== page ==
Scotland Yard has defended its warning to journalists not to publish more leaked cables from Britain’s US ambassador Sir Kim Darroch.
Assistant Commissioner Neil Basu insisted the Metropolitan Police had “no intention” of trying to prevent the publication of stories in the public interest.
But in a statement, he said the force had opened a criminal investigation into a potential breach of the Official Secrets Act (OSA).
In those circumstances, he said, they had been advised that publication of the documents could constitute a criminal offence with no public interest defence.
AC Neil Basu: We respect media rights and have no intention of seeking to prevent editors from publishing stories in the public interest. We have received legal advice that has caused us to start a criminal enquiry into the leak https://t.co/LsFGb8Cr4npic.twitter.com/mvjozPSsog
— Metropolitan Police (@metpoliceuk) July 13, 2019
He said: “The Metropolitan Police respect the rights of the media and has no intention of seeking to prevent editors from publishing stories in the public interest in a liberal democracy. The media hold an important role in scrutinising the actions of the state.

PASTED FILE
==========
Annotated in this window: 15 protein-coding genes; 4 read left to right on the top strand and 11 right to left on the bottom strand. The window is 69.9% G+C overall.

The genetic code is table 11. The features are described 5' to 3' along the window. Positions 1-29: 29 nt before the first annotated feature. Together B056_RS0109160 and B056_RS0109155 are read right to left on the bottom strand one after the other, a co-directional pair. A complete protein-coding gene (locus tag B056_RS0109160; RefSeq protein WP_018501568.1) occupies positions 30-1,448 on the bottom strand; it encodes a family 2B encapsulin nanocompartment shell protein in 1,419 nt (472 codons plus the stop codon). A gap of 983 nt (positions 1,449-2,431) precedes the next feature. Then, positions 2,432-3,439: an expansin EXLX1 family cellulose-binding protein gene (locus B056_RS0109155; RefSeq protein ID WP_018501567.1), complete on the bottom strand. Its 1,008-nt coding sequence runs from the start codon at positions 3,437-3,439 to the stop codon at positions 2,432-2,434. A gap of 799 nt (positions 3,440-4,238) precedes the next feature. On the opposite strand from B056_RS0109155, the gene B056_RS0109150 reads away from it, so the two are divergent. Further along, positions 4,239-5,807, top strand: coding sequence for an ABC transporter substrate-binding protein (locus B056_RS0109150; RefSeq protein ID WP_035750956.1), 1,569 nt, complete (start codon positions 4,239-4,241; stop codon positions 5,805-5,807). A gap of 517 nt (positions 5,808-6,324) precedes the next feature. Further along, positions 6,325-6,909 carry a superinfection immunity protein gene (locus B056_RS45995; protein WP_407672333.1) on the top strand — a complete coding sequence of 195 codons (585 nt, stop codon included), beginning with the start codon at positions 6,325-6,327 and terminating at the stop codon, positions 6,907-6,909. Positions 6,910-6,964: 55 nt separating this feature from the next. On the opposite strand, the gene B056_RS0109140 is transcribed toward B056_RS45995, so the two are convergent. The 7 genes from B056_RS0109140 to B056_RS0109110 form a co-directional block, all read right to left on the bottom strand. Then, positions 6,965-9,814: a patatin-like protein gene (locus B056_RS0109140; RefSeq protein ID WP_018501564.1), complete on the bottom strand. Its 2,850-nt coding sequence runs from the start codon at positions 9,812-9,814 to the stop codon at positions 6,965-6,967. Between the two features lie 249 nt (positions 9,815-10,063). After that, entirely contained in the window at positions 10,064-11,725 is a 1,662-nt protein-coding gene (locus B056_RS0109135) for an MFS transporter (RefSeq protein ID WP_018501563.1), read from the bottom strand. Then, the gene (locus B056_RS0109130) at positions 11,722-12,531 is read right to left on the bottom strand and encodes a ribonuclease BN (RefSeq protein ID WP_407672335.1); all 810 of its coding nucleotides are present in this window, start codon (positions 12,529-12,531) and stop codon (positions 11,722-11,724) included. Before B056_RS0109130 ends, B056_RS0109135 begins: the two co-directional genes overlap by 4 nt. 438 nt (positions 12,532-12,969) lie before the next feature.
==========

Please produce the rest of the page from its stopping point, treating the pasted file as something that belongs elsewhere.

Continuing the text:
“We are, however, a body charged with enforcing the law, and we have received legal advice that has caused us to start a criminal inquiry into the leak of these specific documents as a potential breach of the Official Secrets Act.
“The focus of the investigation is clearly on identifying who was responsible for the leak.
“However, we have also been told the publication of these specific documents, now knowing they may be a breach of the OSA, could also constitute a criminal offence and one that carries no public interest defence.
“We know these documents and potentially others remain in circulation. We have a duty to prevent as well as detect crime and the previous statement was intended to alert to the risk of breaching the OSA.”
The statement followed an angry backlash from journalists and politicians after the force warned further publication of the documents could be a criminal matter.